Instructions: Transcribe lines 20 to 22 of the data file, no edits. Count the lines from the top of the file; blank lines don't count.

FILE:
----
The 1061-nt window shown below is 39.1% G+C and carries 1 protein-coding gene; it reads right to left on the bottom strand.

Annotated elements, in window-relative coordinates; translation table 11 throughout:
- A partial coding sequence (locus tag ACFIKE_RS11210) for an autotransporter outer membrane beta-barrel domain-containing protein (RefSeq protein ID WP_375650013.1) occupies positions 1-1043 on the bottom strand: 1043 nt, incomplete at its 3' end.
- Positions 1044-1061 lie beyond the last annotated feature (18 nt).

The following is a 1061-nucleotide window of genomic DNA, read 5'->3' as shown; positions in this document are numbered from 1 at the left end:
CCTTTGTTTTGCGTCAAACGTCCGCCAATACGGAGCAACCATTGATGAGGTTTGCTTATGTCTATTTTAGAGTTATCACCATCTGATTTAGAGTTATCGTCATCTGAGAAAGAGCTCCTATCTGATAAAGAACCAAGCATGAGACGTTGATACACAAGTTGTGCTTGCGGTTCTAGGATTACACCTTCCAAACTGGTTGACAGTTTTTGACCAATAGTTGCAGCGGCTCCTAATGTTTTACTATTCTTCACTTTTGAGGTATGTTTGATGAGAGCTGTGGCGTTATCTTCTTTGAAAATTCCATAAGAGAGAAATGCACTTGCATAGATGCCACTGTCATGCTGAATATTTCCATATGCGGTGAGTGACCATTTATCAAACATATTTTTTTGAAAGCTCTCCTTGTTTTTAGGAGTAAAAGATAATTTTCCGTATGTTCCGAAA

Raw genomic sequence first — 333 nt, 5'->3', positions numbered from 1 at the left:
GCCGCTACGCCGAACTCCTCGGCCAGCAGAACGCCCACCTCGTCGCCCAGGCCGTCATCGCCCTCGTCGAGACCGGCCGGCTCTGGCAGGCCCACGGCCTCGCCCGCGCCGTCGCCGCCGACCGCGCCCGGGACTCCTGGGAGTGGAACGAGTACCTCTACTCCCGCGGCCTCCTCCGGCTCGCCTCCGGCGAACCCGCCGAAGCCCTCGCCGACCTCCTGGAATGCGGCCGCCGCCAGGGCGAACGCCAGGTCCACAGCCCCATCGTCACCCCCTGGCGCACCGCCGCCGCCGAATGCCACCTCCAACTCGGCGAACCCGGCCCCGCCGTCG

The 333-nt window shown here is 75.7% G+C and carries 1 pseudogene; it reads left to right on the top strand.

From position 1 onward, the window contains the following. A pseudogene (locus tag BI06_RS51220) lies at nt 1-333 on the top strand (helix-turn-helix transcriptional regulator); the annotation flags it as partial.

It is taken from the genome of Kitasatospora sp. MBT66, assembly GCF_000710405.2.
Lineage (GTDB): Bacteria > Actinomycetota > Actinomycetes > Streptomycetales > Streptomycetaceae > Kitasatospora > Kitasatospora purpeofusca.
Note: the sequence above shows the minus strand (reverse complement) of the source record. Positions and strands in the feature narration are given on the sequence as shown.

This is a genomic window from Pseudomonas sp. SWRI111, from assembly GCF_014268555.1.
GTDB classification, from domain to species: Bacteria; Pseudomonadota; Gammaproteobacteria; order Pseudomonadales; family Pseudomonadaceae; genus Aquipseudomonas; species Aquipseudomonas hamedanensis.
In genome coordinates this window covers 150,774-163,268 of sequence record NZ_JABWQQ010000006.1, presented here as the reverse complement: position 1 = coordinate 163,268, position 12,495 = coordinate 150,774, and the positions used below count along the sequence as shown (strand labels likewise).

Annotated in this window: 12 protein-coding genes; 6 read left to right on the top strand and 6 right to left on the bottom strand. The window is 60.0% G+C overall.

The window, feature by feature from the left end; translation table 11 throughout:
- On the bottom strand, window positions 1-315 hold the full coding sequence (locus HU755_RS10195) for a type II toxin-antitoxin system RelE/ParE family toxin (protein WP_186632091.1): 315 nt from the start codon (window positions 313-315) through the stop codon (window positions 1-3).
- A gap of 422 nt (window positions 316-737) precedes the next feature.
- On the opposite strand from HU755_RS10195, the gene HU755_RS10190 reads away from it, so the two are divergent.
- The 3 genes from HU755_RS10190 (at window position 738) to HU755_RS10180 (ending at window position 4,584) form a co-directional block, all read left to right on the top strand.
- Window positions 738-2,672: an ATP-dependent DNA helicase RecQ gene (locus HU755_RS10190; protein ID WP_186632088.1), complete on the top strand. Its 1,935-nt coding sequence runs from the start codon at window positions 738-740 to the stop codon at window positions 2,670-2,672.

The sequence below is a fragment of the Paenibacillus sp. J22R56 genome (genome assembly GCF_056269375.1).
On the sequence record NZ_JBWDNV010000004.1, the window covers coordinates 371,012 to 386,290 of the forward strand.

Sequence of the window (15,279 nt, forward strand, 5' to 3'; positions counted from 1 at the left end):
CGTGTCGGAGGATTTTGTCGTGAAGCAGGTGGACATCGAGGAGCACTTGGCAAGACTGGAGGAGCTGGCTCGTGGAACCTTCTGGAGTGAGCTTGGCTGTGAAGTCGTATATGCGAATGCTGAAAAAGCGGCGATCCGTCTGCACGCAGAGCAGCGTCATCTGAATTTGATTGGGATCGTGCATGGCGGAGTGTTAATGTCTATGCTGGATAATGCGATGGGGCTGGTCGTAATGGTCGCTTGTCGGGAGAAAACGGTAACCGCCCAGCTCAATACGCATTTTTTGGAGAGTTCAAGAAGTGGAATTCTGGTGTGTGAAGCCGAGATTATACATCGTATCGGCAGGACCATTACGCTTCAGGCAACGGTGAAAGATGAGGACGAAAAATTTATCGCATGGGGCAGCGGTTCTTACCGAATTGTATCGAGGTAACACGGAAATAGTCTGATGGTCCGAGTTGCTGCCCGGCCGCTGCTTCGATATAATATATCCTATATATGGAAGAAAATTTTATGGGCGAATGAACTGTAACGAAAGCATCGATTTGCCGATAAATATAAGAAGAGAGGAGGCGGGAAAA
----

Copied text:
- A gap of 422 nt (window positions 316-737) precedes the next feature.
- On the opposite strand from HU755_RS10195, the gene HU755_RS10190 reads away from it, so the two are divergent.
- The 3 genes from HU755_RS10190 (at window position 738) to HU755_RS10180 (ending at window position 4,584) form a co-directional block, all read left to right on the top strand.